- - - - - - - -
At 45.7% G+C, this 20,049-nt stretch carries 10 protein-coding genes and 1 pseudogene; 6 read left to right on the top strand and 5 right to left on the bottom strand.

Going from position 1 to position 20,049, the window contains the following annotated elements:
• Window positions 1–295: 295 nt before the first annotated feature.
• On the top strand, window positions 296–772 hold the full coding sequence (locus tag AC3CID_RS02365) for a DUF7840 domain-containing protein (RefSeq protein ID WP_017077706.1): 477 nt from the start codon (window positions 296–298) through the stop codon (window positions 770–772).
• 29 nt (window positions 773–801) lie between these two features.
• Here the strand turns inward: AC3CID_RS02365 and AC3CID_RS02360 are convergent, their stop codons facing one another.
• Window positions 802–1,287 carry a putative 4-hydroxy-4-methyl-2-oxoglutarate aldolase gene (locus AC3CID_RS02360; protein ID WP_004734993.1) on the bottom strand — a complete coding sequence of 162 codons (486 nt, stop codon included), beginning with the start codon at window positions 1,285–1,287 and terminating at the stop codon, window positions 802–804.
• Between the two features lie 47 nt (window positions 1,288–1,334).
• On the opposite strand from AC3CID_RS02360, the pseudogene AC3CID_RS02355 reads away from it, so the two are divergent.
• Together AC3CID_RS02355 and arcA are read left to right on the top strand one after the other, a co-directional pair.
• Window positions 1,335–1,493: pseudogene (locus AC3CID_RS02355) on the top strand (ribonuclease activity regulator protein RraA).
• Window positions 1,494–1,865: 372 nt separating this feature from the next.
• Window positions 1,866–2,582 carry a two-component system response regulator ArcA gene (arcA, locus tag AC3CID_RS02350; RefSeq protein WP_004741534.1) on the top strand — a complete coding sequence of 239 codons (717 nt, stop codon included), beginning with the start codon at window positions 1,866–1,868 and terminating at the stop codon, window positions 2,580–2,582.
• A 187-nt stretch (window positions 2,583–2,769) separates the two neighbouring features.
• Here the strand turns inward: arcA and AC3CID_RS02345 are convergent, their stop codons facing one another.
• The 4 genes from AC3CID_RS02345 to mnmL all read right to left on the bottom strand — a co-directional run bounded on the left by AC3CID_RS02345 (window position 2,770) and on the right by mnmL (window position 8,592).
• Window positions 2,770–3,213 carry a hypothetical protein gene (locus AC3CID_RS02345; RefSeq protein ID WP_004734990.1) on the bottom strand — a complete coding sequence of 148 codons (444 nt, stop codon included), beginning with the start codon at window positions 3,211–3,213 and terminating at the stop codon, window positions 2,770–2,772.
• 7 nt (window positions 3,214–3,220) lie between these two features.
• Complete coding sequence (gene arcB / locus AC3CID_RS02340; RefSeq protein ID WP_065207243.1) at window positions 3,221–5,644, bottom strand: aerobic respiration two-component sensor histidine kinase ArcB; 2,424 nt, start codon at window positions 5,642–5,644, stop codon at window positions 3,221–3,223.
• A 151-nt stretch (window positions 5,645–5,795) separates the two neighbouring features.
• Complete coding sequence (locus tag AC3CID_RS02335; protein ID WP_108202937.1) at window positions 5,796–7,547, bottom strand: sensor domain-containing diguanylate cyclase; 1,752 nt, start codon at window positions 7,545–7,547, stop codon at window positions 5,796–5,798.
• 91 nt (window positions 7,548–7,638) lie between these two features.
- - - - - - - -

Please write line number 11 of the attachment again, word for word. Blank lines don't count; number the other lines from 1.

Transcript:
• Window positions 1,335–1,493: pseudogene (locus AC3CID_RS02355) on the top strand (ribonuclease activity regulator protein RraA).